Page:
We will finish this collection’s final short story off in 2020 before continuing with the next collection in the Holmes canon: His Last Bow

Sherlock Holmes Story Society

This group meets in the North Branch Seminar Room at 6:30 pm on the 4th Thursday of the month (except for November and December, when we’ve switched to the 3rd Thursday to avoid holidays). New members are always welcome, whether you’re a seasoned Sherlockian or a newcomer to the canon! Please call 309-497-2701 if you have any questions.

This year, we are continuing our chronological exploration of the short stories with The Return of Sherlock Holmes.

January 24

“The Adventure of the Empty House”

If you're going to make an appearance after years of being 'dead,' you should go big or go home! Holmes re-emerges in London and immediately gets down to business. In this story, he bests 'the second most dangerous man in London.' (Any guesses about the first?)

February 28

“The Adventure of the Norwood Builder”

Lawyers are generally believed to be staunch upholders of the law. But, in this story, a lawyer named John McFarlane finds himself at the center of a serious accusation: murder. The deceased is one of McFarlane's clients, Jonas Oldacre, for whom McFarlane recently created a will. While the police believe the lawyer is guilty, Holmes is less certain.

March 28

“The Adventure of the Dancing Men”

Like many of Holmes' adventures, this story involves a series of coded messages sent to an unwilling recipient, Hilton Cubitt. Cubitt's wife is disturbed by the contents of the messages. Cubitt, himself, maybe should have been more disturbed since he ultimately loses his life as a result. Cubitt's wife attempts suicide. Suspicious? You decide.

April 25

“The Adventure of the Solitary Cyclist”

There's not much worse than being followed on your weekly bicycle expeditions. Unless, of course, you count kidnapping. Violet Smith is the target here, enduring both unsettling behaviors from one man and unwanted romantic advances from the other. Luckily, Holmes comes to her rescue.

May 23

“The Adventure of the Priory School”

Oh, how tangled family relationships get, especially when your illegitimate, secret son hatches a plot to kidnap his half-brother, the heir to the throne. Throw in some shady accomplices and blackmail, and you have all the makings of a family reunion gone bad.

June 27

“The Adventure of Black Peter”

Holmes is called to investigate the murder of a distinctly unpleasant man who is found with a harpoon sticking out of his body in a landlubber’s cabin.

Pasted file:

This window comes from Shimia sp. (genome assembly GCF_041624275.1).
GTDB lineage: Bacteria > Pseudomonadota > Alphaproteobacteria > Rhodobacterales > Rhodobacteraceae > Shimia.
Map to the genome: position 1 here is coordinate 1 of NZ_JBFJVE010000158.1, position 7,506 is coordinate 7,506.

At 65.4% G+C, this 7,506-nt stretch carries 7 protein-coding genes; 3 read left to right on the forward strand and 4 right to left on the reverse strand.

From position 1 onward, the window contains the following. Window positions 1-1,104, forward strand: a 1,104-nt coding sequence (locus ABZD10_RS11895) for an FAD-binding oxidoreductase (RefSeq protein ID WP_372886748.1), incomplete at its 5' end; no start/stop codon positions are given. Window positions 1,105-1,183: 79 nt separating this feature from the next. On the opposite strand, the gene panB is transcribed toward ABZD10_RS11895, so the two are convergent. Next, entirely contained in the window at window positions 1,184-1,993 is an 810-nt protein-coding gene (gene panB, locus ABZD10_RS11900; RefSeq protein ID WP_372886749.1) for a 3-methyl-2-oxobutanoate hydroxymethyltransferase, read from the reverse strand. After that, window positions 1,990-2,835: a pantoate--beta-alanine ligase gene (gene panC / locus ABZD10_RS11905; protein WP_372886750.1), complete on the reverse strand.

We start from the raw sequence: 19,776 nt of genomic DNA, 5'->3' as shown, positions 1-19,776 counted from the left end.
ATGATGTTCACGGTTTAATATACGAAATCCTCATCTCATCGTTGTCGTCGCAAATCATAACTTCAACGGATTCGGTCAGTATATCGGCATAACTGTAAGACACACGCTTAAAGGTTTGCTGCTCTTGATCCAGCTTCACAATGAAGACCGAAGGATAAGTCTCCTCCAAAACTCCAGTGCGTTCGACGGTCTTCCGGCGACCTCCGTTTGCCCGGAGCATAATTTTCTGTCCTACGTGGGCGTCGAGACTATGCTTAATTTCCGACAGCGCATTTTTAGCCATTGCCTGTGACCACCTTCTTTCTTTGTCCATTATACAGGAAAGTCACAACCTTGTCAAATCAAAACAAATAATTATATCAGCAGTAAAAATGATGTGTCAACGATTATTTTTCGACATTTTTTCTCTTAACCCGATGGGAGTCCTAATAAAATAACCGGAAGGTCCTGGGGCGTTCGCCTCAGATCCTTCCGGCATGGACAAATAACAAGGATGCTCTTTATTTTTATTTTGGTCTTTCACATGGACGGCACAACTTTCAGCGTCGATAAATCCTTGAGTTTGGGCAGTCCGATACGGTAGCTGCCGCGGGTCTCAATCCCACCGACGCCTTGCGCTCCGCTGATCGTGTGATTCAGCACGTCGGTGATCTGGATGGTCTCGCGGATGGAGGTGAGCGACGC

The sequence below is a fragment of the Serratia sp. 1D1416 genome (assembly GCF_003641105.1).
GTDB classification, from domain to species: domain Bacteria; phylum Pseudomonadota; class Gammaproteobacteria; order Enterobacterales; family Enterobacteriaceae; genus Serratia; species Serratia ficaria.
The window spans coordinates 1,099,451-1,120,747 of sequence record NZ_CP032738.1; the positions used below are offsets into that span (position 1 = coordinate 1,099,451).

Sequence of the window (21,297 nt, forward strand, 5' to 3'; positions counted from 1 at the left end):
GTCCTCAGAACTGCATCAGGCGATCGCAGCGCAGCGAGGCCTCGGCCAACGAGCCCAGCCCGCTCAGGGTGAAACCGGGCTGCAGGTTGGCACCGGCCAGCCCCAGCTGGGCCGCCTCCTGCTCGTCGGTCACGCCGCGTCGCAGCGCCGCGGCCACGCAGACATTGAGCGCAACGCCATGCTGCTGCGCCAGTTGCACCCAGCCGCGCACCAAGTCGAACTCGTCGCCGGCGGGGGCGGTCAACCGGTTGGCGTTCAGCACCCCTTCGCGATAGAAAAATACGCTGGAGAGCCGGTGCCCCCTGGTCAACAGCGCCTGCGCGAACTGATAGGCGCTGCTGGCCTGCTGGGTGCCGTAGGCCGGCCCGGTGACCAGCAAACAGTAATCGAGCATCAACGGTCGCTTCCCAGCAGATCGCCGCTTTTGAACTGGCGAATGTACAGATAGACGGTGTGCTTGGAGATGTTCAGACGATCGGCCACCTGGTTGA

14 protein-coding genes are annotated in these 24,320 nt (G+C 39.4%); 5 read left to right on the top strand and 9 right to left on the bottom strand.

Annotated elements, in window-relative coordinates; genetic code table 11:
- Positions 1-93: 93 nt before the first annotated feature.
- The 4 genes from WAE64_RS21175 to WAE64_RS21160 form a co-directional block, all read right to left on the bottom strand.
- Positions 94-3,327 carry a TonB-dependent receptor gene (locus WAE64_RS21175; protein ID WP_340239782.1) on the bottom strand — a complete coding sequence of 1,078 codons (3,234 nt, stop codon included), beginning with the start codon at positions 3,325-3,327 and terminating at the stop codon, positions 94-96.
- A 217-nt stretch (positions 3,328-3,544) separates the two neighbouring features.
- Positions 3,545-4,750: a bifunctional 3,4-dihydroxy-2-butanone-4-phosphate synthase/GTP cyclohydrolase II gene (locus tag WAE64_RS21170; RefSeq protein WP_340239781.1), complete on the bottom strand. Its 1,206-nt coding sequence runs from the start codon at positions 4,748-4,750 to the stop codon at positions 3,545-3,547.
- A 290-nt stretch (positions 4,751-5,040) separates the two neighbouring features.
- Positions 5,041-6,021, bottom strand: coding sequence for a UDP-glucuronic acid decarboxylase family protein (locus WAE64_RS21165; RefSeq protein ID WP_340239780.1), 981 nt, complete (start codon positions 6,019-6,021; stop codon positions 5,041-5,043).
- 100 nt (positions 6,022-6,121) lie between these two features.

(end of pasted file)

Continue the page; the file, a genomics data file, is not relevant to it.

July 25

“The Adventure of Charles Augustus Milverton”

The title character is the ultimate blackmailer and, what’s worse, believes that since his victims are themselves morally repugnant, standard conventions of morality do not apply to his criminal offenses against them. How can Holmes bring the villain to justice (or can he)?

August 22

“The Adventure of the Six Napoleons”

The titular emperors are actually just plaster busts and all signs point to their destruction being the work of a mentally disturbed immigrant. Holmes suspects the madness of the destruction is a cover for something far more rational and calculated. Needless to say, Holmes is correct.

September 26

“The Adventure of the Three Students”

A college instructor makes the mistake of leaving important papers briefly unattended. Holmes is called upon to determine which one of the title characters is the cheater who took advantage of that opportunity afforded by the absent professor.

October 24

“The Adventure of the Golden Pince-Nez”

Inspector Stanley Hopkins[1] of Scotland Yard asks the brilliant consulting detective Sherlock Holmes to help him investigate a mysterious murder. The victim was a young man named Willoughby Smith who had been secretary to an elderly invalid known as Professor Coram. Smith shared a house with the Professor and two female servants. One of those servants found Smith, fatally wounded but not yet dead, after he had been stabbed in the neck with a small knife. A pair of woman's pince-nez spectacles were later discovered in Smith's hand. Curiously, since Professor Coram is obviously male, Smith's last words were, "The professor - it was she".

November 21* (3rd Thursday)

“The Adventure of the Missing Three-Quarter”

Holmes is called in to investigate the disappearance of Godfrey Staunton. Holmes has been asked to locate many missing things in which the political stability of Europe has hung in the balance, but this time something truly monumental is dependent upon Holmes solving the case: Cambridge will almost certainly lose an important ruby match to Oxford if key player Staunton is not found before the game.

December 19* (3rd Thursday)

“The Adventure of the Abbey Grange”

Holmes wakes Doctor Watson up early one winter morning to rush to a murder scene at the Abbey Grange near Chislehurst. Sir Eustace Brackenstall has been killed, apparently by burglars. Inspector Stanley Hopkins believes that it was the infamous Randall gang, a father and two sons, who have committed several other burglaries in the neighborhood.

 

We will finish this collection’s final short story off in 2020 before continuing with the next collection in the Holmes canon: His Last Bow